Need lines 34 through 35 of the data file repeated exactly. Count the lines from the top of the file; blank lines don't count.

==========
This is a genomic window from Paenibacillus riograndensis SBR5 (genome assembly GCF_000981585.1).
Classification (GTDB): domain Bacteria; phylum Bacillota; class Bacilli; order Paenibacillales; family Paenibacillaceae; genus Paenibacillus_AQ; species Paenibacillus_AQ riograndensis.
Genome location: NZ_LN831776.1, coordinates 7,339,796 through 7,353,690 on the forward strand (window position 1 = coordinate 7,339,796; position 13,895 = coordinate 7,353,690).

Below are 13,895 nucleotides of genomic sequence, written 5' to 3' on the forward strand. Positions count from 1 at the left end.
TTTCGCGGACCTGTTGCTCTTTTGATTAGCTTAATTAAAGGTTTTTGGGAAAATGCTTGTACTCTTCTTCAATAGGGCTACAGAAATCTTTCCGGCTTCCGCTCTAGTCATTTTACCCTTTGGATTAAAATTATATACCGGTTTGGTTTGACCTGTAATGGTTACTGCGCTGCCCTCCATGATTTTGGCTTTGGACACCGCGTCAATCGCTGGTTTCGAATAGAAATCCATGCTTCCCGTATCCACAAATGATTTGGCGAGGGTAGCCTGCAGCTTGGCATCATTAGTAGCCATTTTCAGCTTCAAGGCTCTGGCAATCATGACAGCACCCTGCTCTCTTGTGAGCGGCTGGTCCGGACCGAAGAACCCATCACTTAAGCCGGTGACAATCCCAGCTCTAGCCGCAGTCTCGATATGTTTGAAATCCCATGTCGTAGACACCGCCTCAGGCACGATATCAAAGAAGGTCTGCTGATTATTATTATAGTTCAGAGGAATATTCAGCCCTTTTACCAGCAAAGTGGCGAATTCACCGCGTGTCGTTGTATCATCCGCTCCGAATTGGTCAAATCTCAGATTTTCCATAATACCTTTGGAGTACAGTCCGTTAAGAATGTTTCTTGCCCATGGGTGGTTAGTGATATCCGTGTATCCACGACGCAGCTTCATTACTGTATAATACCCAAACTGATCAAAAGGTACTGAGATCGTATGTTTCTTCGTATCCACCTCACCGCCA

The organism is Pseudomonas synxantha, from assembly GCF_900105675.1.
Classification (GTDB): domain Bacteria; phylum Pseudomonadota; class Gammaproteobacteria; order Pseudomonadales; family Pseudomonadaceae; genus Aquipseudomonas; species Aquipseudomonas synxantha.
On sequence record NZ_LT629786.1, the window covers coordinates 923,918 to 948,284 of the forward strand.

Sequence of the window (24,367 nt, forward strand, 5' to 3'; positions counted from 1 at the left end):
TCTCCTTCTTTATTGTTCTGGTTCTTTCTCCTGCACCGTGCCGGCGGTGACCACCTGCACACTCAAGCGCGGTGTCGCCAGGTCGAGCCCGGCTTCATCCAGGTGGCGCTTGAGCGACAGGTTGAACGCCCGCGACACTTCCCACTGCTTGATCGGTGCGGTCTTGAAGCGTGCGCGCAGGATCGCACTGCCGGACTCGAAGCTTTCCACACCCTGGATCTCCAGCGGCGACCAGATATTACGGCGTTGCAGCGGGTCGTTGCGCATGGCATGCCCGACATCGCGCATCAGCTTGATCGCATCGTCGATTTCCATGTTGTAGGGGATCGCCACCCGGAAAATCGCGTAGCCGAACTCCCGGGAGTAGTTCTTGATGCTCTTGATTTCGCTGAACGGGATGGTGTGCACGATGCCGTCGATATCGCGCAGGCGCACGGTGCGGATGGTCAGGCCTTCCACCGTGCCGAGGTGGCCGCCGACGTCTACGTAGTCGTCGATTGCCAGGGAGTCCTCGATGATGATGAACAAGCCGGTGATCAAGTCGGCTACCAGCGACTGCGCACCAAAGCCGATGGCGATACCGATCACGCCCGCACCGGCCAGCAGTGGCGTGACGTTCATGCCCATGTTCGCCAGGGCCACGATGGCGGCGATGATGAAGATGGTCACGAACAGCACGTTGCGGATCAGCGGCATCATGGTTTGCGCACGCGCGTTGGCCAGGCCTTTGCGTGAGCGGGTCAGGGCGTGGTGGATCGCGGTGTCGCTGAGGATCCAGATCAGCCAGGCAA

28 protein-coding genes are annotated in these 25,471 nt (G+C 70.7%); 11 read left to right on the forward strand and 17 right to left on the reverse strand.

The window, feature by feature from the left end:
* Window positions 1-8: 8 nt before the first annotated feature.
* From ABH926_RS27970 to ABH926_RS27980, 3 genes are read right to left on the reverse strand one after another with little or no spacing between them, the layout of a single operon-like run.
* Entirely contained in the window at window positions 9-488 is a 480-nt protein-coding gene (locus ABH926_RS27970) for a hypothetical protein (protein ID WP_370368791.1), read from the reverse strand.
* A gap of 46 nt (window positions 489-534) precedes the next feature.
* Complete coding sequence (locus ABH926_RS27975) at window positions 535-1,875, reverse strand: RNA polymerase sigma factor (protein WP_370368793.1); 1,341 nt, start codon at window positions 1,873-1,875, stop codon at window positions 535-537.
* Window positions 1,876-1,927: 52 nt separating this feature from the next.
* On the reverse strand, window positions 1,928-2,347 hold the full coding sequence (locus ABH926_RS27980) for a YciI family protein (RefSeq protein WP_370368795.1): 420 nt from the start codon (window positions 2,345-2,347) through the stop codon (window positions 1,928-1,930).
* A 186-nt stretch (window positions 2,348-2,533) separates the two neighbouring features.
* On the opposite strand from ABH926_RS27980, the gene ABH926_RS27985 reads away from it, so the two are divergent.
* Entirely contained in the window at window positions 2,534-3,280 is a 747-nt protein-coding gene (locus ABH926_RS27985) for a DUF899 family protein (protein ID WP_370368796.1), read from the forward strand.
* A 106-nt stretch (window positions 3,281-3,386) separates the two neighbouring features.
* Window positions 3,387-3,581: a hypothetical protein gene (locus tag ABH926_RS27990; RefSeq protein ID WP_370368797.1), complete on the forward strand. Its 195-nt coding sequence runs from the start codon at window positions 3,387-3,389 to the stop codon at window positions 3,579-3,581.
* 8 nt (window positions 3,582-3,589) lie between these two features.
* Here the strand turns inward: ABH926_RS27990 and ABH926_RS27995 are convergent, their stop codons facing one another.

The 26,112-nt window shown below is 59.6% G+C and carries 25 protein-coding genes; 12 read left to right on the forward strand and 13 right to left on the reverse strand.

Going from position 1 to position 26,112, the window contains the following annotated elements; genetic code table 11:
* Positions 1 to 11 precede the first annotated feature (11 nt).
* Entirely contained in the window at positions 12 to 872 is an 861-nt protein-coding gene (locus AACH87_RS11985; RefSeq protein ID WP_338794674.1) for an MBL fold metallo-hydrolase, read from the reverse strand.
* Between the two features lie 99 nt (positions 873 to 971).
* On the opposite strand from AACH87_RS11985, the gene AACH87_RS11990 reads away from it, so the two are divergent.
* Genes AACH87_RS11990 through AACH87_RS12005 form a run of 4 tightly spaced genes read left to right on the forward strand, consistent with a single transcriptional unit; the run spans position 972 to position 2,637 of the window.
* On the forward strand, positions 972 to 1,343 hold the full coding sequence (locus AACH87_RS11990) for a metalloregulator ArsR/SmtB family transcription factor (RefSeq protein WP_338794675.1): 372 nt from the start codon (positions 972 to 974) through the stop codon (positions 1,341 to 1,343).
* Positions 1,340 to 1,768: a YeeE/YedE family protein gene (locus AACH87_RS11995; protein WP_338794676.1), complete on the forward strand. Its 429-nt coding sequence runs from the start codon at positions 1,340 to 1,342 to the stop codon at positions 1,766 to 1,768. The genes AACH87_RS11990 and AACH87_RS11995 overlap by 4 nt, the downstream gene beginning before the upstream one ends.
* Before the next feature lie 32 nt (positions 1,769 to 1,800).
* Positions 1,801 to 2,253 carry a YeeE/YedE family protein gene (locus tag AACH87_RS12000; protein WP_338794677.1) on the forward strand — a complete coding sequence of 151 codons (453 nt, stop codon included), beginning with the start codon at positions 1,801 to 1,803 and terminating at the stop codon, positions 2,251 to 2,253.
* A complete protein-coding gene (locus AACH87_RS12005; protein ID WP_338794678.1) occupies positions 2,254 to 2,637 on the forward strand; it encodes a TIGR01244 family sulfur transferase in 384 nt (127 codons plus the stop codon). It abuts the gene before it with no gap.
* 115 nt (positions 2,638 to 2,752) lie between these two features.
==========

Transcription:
* On the forward strand, positions 972 to 1,343 hold the full coding sequence (locus AACH87_RS11990) for a metalloregulator ArsR/SmtB family transcription factor (RefSeq protein WP_338794675.1): 372 nt from the start codon (positions 972 to 974) through the stop codon (positions 1,341 to 1,343).
* Positions 1,340 to 1,768: a YeeE/YedE family protein gene (locus AACH87_RS11995; protein WP_338794676.1), complete on the forward strand. Its 429-nt coding sequence runs from the start codon at positions 1,340 to 1,342 to the stop codon at positions 1,766 to 1,768. The genes AACH87_RS11990 and AACH87_RS11995 overlap by 4 nt, the downstream gene beginning before the upstream one ends.